Wrestlemania 22 – vs. Mark Henry (Casket Match) (2006) – 14-0


            Mark Henry had no shot here. Even on his best day, Henry’s best chance at beating The Undertaker at Wrestlemania would be minuscule. After costing ‘Taker a chance at winning Kurt Angle’s World Heavyweight Championship, UT laid down the challenge and made quick work of The World’s Strongest Man, closing the casket just under the 10 minute mark.


Wrestlemania 23 – vs. Batista (2007) – 15-0


            The Undertaker kicked off 2003 with another landmark for his career: a Royal Rumble victory which secured a title shot at Wrestlemania. UT chose Batista as his opponent by chokeslamming him in the ring at RAW. Tensions mounted as Batista abandoned The Undertaker in a tag team match against John Cena & Shawn Michaels, allowing them to pick up the win. At Wrestlemania 23, the story went a little differently as ‘Taker picked up the win and kicked off a feud that would last the next few months and see neither man able to answer a 10 count in a Last Man Standing Match and see both men escape at the same time in a Steel Cage Match. Batista had been initiated much like Randy Orton before and also became the final piece of The Dead Man’s “Evolution/Wrestlemania Grand Slam,” as he had now defeated all four members of the faction Evolution (HHH, Flair, Orton & Batista). The Phenom also became the first man to win WWF/E and World titles on the grandest stage of them all.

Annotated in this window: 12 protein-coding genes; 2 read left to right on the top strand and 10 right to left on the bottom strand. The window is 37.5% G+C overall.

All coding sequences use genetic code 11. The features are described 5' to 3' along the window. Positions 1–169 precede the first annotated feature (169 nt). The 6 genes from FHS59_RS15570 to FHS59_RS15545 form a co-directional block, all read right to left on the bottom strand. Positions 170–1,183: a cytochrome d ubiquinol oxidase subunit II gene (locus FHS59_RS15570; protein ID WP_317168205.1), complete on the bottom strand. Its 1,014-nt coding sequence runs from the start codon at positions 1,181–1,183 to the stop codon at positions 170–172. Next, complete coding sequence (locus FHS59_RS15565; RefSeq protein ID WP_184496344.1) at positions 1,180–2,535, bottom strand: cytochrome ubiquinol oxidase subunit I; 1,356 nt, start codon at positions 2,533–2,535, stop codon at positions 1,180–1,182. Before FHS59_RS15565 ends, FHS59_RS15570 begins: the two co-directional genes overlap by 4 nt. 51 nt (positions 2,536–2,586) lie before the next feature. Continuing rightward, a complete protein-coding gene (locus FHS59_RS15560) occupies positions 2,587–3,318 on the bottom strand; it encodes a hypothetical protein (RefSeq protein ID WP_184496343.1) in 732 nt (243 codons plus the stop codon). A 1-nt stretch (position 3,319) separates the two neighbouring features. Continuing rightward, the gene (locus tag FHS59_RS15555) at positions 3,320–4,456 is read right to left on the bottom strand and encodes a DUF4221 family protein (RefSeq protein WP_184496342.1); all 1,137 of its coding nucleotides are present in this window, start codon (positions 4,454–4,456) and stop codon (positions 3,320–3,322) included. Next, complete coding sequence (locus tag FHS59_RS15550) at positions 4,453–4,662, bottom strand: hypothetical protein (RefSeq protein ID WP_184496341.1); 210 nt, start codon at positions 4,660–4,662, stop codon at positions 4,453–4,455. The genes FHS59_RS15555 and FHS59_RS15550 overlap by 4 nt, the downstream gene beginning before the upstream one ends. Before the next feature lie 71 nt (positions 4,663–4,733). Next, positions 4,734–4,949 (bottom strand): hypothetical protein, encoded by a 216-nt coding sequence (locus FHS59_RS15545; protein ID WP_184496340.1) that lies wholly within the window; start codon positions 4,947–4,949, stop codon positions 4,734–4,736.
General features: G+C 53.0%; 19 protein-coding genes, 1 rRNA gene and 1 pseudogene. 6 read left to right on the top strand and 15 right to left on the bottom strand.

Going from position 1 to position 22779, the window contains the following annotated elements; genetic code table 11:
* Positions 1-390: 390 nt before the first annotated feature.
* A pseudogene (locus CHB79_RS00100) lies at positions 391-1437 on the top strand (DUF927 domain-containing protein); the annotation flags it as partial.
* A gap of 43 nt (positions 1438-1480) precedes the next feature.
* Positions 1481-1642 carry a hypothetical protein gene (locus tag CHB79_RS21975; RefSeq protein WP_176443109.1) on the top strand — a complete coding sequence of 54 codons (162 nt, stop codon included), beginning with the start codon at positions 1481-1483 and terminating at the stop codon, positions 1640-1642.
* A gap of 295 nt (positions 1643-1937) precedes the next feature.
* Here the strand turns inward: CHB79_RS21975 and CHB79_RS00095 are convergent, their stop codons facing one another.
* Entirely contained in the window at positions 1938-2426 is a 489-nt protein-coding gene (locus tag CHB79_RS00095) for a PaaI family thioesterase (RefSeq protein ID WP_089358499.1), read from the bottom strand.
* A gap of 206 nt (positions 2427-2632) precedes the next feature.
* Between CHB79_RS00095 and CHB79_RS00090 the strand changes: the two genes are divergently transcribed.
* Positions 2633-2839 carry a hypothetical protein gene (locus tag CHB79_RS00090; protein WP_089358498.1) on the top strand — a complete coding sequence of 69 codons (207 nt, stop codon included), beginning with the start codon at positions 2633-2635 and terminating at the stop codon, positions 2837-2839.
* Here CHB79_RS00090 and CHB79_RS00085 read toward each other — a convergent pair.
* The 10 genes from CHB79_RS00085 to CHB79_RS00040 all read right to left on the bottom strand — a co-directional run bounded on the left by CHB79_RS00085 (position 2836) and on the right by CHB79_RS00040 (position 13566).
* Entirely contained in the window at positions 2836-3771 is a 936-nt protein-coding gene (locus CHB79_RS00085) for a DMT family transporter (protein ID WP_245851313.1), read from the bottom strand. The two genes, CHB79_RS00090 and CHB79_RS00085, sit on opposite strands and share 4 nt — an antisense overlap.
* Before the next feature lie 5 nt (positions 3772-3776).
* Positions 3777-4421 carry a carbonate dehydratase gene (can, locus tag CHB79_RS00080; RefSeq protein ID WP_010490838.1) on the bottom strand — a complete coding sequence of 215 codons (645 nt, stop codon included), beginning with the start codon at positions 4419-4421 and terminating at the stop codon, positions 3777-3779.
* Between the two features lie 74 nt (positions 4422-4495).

Wrestlemania XXIV– vs. Edge (2008) – 16-0


            After winning the Money in the Bank Ladder Match at Wrestlemania 23, Edge capitalized by pinning an already-beaten Undertaker. So, after UT won the Elimination Chamber match to secure a World Title shot against Edge at Wrestlemania XXIV, revenge seemed to be close to reality for The Dead Man. And after the antics of Edge and his Edge-heads, most fans were ready to see the “ultimate opportunist” get his comeuppance. Following the sentimental retirement match of Ric Flair earlier in the evening, WWE went with the “send ‘em home happy” philosophy for the final match. This allowed ‘Taker to pick up his second consecutive Wrestlemania World Title and allowed Edge into the ultimate fraternity of “Streak Victims.”


Wrestlemania XXV & XXVI – vs. Shawn Michaels (2009-10) – 17-0 & 18-0